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‘Wanted’: action, bullets. Not wanted: a cerebral flick

July 02, 2008|By SUSANNE PEREZ

If you buy a ticket to “Wanted,” plan to give your brain the afternoon off. Based on the comic book series by Mark Millar and J.G. Jones, it’s long on violence and short on sense.

Wesley (“Atonement’s” James McAvoy) is a super-nervous office clerk who suddenly learns his father was a super-assassin working for the super-secret Fraternity.

Founded hundreds of years ago, the Fraternity was started by monks who got the urge to weave folks’ names into a “hit list” on a magic loom. Nobody knows why they’re on the list; they just need killin’. Who knew textiles could be so ominous?


Now headed up by Sloan (a very bored Morgan Freeman), the organization wants to recruit Wesley. Wesley’s training takes a gruesome, tough love approach — he’s badly hurt in these sessions, but a quick soak in what looks like a tub of vanilla icing heals all wounds nicely.

Chief trainer and role model is sultry Angelina Jolie, aptly named Fox, whose primary job is to smirk in high heels, fire automatic weapons and light hundreds of candles around the tub.

She plants a big kiss on Wesley, and the effect is immediate: He becomes Rocky Balboa — he’s a wrecking machine, he’s supernatural. Now he can bend bullets like Beckham and look as cool as Posh Spice — just in time for a sequel.

Digital animation worth 1,000 words in ‘WALL-E’

Disney and Pixar combined forces to produce another revolutionary animated feature.

“Wall-E” is the groundbreaking story of a trash-compacting robot looking for friendship on a desolate earth 700 years in the future. Along the way, this unlikely hero mirrors many aspects of human behavior and longing.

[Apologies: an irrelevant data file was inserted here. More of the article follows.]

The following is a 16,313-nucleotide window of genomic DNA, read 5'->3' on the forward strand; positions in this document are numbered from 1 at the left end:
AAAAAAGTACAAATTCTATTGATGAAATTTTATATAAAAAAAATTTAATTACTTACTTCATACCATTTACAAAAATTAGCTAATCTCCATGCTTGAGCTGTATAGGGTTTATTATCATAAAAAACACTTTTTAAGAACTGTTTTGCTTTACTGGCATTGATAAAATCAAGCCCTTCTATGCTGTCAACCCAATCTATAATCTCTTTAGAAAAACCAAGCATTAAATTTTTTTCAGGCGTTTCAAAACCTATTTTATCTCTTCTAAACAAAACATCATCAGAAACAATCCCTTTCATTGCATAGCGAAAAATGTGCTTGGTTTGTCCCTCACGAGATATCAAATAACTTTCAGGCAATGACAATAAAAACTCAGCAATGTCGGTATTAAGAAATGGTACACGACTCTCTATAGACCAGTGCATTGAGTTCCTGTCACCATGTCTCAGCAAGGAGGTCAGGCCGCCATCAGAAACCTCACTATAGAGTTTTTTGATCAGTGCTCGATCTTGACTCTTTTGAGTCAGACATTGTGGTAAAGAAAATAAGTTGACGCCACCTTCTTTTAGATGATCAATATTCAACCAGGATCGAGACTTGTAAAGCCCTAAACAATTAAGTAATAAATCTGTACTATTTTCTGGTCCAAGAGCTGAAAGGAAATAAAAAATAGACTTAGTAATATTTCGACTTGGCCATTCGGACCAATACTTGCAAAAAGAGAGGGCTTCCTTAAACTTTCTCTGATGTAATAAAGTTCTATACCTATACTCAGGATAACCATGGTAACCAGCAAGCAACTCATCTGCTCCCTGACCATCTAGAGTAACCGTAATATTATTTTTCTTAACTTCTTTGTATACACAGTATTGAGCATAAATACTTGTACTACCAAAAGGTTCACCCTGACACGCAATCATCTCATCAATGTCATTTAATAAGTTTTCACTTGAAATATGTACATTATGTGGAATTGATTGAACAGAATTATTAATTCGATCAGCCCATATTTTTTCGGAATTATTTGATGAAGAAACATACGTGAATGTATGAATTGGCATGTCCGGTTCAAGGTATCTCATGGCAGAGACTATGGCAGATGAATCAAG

The stunning first half hour is all visual with subtle sound effects.

The entire premise of the story is set up without any words being spoken. And yet the audience of mostly young children at my screening seemed captivated by the wordless story unfolding on the screen.

With humor and insight, the current fate of the human race is slowly revealed.

They left their failing planet to live aboard a giant space cruise ship until the Earth can heal itself. Fast food and inactivity turned everyone on board into a fat couch potato.

They send a robot probe with female overtones to Earth to check out the scene. When WALL-E and EVE find each other, magic ensues.

The plot deftly weaves in concerns about the power of big corporations and our disposable society.

But many kid-friendly elements abound as homage is paid to “Star Wars,” “2001” and “E.T.”

It’s a very thoughtful entry in this summer’s family movie sweepstakes.

JOHN DEPKO is a Costa Mesa resident and a senior investigator for the Orange County public defender’s office. SUSANNE PEREZ lives in Costa Mesa and is an executive assistant for a financial services company.

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